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Archive for the ‘Book Reviews’ Category

Dan Phillips. The World-Tilting Gospel: Embracing a Biblical Worldview and Holding on Tight. Grand Rapids: Kregel Publications, 2011, 320 pages.

Dan Phillips will likely be known to most readers of this humble blog.  For years he’s been writing at Pyromaniacs as well as at his own blog, Biblical Christianity. He earned the M.Div. at Talbot Theological Seminary and has served as a pastor, teacher, seminar speaker, newspaper columnist, and radio talk show host.  The World-Tilting Gospel (hereafter TWTG) is his first book.

As those with a passing familiarity with the New Testament will (hopefully) be aware, the title of TWTG is a reference to Acts 17:6-7:  “These who have turned the world upside down have come here too. Jason has harbored them, and these are all acting contrary to the decrees of Caesar, saying there is another king—Jesus.

Could this be said of professing Christianity as a whole today?  Specifically, can this be said of evangelical Christianity, particularly in the United States?  (Overwrought left-wing commentators might think so, but what they usually have in mind isn’t what the text has in view here.)  No, the sad fact is that most professing Christians don’t live much differently than those who do not profess Christ. In a day in which “Christianity” is still dominant in culture, the truth in this verse and passage should be reckoned with more soberly than it often is.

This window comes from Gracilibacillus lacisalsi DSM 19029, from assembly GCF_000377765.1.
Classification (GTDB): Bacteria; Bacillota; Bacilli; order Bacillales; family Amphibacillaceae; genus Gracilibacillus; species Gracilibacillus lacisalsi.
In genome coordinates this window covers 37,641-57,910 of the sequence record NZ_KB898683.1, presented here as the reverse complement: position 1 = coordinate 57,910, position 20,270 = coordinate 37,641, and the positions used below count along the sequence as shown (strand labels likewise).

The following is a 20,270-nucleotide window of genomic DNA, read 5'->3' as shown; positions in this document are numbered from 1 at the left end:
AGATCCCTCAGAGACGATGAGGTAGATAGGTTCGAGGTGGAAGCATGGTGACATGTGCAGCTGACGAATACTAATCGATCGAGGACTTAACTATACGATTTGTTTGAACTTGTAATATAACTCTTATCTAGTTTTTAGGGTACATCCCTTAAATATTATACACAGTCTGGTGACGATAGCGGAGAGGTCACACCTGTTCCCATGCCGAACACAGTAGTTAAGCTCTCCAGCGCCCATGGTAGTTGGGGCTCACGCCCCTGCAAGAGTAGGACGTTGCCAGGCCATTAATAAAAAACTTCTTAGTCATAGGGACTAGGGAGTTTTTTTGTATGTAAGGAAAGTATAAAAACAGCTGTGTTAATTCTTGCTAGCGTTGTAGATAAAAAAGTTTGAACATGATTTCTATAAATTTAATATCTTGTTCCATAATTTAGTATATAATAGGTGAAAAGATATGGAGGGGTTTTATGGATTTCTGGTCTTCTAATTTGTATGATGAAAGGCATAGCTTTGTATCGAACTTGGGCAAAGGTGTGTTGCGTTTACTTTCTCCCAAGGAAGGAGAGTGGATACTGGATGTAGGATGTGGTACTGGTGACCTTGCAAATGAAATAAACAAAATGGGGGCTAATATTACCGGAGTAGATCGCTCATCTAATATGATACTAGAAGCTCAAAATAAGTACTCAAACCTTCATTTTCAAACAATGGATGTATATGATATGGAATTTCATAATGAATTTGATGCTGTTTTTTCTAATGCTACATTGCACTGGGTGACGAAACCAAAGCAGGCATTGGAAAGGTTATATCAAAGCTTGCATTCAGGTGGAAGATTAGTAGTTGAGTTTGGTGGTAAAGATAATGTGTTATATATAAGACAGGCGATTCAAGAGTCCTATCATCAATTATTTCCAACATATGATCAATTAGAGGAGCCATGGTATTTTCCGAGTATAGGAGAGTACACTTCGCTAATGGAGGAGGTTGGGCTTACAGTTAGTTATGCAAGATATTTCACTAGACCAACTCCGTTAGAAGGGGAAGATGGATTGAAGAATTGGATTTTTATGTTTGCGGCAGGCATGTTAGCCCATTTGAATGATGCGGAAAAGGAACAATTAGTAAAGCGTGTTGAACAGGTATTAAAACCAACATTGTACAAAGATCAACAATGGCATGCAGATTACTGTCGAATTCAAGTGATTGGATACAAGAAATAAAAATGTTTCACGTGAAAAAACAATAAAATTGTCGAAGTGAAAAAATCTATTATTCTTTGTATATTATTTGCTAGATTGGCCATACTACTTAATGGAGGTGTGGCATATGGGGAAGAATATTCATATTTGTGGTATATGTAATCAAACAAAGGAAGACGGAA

On page 164 Phillips diagnoses the problem:

Frankly, it boggles my mind how many…won’t even admit that Jesus in fact taught differently than what they believe, or that the Bible doesn’t go where they want to go. They’ve made up a Cheerleader Jesus, or a Bobblehead Buddy Jesus, who’s okay with their pet sin or perversion. They have yet to come to Square A–and that’s the square where we realize what Jesus actually taught and was, and how radically different that is from where we’ve been.

TWTG isn’t merely a meditation or an exposition of one passage. Instead, Phillips gives us a summary of  Biblical teaching about the Gospel in a clear, comprehensive and succinct way. In the preface he writes “I love compressed truth.” In TWTG he has given us a gem of compressed truth.

Phillips begins by stating that we must grasp:

  • who we really are
  • what kind of world we are really living in
  • how the world really operates and where it is really going
  • who God really is